Led 15-person multi-disciplinary design thinking team for cloud-based
Data Server Manager (DSM). Led customer engagements and feedback analysis
to design a seamless workflow integrating four previously separate products
for database performance monitoring, administration, configration management, and optimization.
Developed interactive prototype using jQuery, Dojo, and Flot.
Used agile methods to deliver iteratively to Beta customers.
As the design thinking team lead, I was responsible for championing a process and development
philosophy focused on user-centered results. This meant defining release hills that told
user stories. It meant defining those goals through early and ongoing partnerships with sponsor users.
And it meant frequent design playbacks to walk through those stories with designs that align the team and
stakeholders around those user goals.
2. Led Organizational Kickoff
To kickoff design thinking in the organization, I held a meeting with the 200 or so extended team, including
UI and backend developers, writers, QA, support, sales enablement, managers, and UX team members.
I outlined the design thinking process and how we were to focus the release milestones on user-centered
hills. I worked closely with development architects and other team leaders to customize our
agile process to align developer tasks to user stories and epics to the user-centered release hills.
Through iterative brainstorming sessions, I led the extended team (including sponsor users) to define
release hills oriented to user-centric Who, What, and Wow. 'Who' is a hands-on
user role, clearly supoported by user research and personas. 'What' is the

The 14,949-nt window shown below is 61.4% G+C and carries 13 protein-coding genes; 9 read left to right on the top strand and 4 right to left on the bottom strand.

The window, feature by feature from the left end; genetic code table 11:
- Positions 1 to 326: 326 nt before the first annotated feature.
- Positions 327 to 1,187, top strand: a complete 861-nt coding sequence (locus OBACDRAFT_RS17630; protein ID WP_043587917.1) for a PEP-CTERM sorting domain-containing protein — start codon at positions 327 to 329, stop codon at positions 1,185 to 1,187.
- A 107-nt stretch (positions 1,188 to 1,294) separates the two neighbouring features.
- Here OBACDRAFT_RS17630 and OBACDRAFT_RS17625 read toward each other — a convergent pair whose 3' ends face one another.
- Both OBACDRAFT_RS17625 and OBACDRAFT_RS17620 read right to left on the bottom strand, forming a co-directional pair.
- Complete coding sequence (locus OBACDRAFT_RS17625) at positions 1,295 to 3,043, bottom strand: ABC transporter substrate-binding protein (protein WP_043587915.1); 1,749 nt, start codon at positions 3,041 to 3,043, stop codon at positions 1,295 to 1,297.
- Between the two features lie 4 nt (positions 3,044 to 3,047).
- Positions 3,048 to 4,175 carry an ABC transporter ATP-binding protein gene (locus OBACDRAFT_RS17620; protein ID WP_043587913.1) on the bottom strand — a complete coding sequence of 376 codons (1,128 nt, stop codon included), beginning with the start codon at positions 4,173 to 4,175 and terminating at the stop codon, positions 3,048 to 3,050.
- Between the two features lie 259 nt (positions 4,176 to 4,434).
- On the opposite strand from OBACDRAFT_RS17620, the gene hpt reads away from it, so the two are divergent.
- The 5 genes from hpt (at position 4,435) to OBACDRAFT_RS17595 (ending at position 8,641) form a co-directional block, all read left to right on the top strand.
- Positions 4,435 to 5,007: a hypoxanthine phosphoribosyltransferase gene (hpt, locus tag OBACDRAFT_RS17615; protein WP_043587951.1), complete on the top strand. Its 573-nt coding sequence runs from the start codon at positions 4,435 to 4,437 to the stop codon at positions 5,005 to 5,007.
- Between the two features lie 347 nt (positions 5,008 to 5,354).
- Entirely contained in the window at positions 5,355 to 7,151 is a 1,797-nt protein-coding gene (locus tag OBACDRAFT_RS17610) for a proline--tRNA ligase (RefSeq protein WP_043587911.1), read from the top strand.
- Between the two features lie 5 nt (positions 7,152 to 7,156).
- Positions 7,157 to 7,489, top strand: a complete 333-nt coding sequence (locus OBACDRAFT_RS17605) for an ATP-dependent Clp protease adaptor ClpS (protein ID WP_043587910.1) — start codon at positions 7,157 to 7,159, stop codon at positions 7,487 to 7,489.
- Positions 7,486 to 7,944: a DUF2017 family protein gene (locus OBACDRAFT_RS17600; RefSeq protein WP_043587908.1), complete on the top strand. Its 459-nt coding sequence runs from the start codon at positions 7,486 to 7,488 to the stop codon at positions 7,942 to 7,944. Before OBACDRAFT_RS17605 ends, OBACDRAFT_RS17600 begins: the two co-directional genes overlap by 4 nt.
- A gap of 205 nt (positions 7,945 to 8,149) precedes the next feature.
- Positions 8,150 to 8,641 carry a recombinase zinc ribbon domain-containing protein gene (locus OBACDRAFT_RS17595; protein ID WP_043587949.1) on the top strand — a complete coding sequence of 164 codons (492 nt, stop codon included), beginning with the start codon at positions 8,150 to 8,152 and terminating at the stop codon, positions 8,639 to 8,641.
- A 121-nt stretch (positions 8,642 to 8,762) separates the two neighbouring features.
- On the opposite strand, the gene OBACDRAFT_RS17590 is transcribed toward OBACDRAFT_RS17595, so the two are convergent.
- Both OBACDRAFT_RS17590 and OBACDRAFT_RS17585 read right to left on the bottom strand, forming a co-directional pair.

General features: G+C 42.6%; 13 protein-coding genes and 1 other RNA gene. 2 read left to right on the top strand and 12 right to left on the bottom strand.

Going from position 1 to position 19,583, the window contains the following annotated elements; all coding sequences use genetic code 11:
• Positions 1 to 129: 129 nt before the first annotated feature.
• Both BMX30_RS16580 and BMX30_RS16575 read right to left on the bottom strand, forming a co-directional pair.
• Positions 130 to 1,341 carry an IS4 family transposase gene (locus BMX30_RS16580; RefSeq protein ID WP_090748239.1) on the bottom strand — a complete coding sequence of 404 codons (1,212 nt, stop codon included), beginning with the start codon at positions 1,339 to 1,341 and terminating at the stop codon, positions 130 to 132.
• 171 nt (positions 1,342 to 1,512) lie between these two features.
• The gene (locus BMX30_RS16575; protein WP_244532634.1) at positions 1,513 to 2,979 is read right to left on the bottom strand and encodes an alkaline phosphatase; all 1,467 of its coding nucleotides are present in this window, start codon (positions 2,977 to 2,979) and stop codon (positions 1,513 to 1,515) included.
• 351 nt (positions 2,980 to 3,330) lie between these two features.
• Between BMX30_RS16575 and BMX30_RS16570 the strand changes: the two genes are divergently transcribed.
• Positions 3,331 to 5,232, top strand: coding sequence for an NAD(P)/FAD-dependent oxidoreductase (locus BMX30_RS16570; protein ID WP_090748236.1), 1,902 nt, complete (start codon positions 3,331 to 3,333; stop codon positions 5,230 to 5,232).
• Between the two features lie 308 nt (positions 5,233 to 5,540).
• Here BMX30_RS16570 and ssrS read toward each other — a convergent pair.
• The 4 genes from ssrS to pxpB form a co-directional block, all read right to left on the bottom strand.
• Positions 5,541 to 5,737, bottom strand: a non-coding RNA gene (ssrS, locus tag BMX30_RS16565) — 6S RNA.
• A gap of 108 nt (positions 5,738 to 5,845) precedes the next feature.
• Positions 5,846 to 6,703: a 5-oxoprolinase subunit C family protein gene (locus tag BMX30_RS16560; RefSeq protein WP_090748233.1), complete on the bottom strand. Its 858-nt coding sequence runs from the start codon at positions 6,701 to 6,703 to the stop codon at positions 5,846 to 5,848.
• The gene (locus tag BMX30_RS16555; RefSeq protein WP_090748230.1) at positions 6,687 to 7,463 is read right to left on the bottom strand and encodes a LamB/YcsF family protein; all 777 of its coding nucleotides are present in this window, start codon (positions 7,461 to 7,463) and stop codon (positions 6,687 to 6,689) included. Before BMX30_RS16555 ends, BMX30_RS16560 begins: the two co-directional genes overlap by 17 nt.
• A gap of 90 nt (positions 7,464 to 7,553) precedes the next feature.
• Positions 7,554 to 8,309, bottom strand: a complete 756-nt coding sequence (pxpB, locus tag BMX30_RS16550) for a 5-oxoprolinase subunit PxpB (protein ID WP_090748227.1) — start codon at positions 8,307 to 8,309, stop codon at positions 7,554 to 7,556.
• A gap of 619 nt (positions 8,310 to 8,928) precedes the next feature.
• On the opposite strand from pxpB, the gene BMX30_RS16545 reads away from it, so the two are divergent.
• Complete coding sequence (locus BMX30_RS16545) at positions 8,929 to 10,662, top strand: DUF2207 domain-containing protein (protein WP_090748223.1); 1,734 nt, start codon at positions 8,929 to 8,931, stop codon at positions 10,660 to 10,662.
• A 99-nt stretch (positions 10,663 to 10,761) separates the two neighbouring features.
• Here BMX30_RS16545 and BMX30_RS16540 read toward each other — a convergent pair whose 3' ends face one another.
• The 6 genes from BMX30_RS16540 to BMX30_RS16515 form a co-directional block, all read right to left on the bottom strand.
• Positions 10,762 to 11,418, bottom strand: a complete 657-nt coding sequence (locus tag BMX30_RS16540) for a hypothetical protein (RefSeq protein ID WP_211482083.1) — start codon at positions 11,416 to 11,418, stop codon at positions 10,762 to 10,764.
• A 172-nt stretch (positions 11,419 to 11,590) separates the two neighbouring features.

the goal-oriented task that the user will accomplish. And 'Wow' is a measurable
outcome that provides significant business value to the users. The hills to the right/below
were supported by additional detailed use cases and goals.
4. Conducted Customer Site Visits
Early in the project cycle, a lead development architect and I made several visits to
customer sites — our sponsor users. We made special effort to observe multiple
user roles at work and observe the interaction among them. This provided enormous insight
into the culture, task flows, and painpoints. We brought all of this observation back to
the design team for debriefing sessions focused on brainstorming design solutions.
5. Created Scenarios and Storyboards
The video to the right/below shows an example scenario / storyboard that we used
to guide our design for monitoring and performance tuning. Each step in the storyboard
starts with a user goal and illustrates interactions and backend support needed to
satisfy that goal. I created this storyboard based on dozens of interviews with
users from multiple roles. The personas link below shows some of the details supporting
The video to the right shows an interactive set of mockups illustrating how a user would use the
menus and other navigation elements to quickly switch from enterprise overview (Home) to administration
browsing the database objects, to individual database monitoring and drill-down on specific objects
like in-flight statements. I created these mockups to guide the coding team in their development after a
lot of brainstorming and experimentation by the design team.
7. Designed Enterprise Overview
The Enterprise Overview, or what we eventually called "Home", was an essential part of our design.